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How do different electronic components make something "work"?

I've been trying to learn electronics and arduino. The one thing I don't get is when do you need a transistor or resistor or capacitor. I know that Resistors add resistance and what not but when do you decide to add things to the circuit? Like why do I need a resistor on LED's and so on. why can't I just connect it. I feel like I might understand but I need someone to really make the connection for me. I know its a pretty stupid and noobish question.

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canucksgirl4 years ago
There's an excellent Instructable here that explains Basic Electronics and should answer all of your questions. The author did a great job of breaking everything down into easily understood steps. :-)
thekendall (author)  canucksgirl4 years ago
yes, i have read that but I don't understand why I need each component. Why do I need a resistor for an LED? Yes, to increase the resistance but why does the resistance need to be increased?
Well, for a detailed answer... refer to this information.
thekendall (author)  canucksgirl4 years ago
SO this is what I think the connection is which makes sense. Correct me if I'm wrong but. The reason for putting a bunch of what seems to be useless circuits is to give the correct current charge etc. for a specific component? So we are just modifying the electric current going through the circuit?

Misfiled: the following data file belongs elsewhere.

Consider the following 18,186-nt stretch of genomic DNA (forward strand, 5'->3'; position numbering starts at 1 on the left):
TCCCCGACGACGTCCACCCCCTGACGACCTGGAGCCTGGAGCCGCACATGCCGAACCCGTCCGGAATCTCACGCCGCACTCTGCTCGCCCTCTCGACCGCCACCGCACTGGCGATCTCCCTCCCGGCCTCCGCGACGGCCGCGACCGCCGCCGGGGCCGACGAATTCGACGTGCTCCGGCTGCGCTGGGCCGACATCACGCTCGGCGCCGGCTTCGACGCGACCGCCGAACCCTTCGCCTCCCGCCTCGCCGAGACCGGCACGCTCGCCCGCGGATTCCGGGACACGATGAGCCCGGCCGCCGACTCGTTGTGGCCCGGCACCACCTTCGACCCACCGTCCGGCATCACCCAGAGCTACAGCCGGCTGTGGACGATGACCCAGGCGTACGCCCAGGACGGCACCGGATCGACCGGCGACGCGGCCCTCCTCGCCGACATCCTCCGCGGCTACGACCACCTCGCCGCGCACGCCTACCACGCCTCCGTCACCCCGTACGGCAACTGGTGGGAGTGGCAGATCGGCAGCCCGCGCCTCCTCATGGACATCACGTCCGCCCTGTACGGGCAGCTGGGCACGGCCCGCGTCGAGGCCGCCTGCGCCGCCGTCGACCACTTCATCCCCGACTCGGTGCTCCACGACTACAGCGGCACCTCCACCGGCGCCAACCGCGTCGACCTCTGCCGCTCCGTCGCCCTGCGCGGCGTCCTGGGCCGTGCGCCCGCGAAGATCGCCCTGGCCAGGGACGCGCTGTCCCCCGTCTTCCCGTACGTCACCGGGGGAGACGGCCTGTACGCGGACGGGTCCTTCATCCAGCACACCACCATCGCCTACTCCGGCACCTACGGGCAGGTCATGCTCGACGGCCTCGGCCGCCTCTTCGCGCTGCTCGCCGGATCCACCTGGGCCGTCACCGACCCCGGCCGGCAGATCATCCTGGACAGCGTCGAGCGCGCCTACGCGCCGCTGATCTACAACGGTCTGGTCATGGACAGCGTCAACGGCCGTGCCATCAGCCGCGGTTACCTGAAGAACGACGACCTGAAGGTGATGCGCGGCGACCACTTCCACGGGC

Imagine that the current is like water flowing through a tube. If you push too much current through to a component (like an LED), it will burn out much quicker. So you use a resistor to prevent that.

If you look at the link that Re-design gave you, its to LED Calculators that you can use to figure out what resistor(s) you may need for your project. You'll need the information off the package for your LED's.
In the majority of case you are using the transistor as a switch. You need to do this because the microprocessor can only pass a small amount of electricity and what your connecting to it (motor, lamp etc) may well need more to operate (more electricity = more power)

If your just connecting a low power device such as an LED then you can often drive that directly from the microprocessor.

The output limit is generally around 20 milli amps (20/1000 Amp)

Re-design4 years ago
An led takes a certain amount of voltage to light up. That's called forward voltage.

If you power an led with it's forward voltage exactly then you don't need a resistor.  But mass produced leds vary some.  they won't all light at the same exact forward voltage.  So a resistor is used to provide some protection from overpowering the led.

If you are trying to power a 3 volt led from a 5 volt source then you must use a resistor to reduce the voltage and current to the level that the led can handle.  You can use an led calculator to figure the resistor to use.

If you are powering more than one led from the same voltage source you should use resistors since leds vary slightly from each other and one of the leds may end up taking more of the voltage than the others and burn out.  This then leaves more power for the others and and cause others to fail then they all end up failing.  Resistors here would help limit the current to each led so that none of them get more than they can handle.

Transistors, tubes, capacitors, coils, and resistors all perform different functions.  It depends on how the circuit is setup and what you are wanting the end result to do.  It's going to take some reading and experimentation for you to learn what they do and just as important - how to make them do what you want.  Google "electronic tutorial" and get started.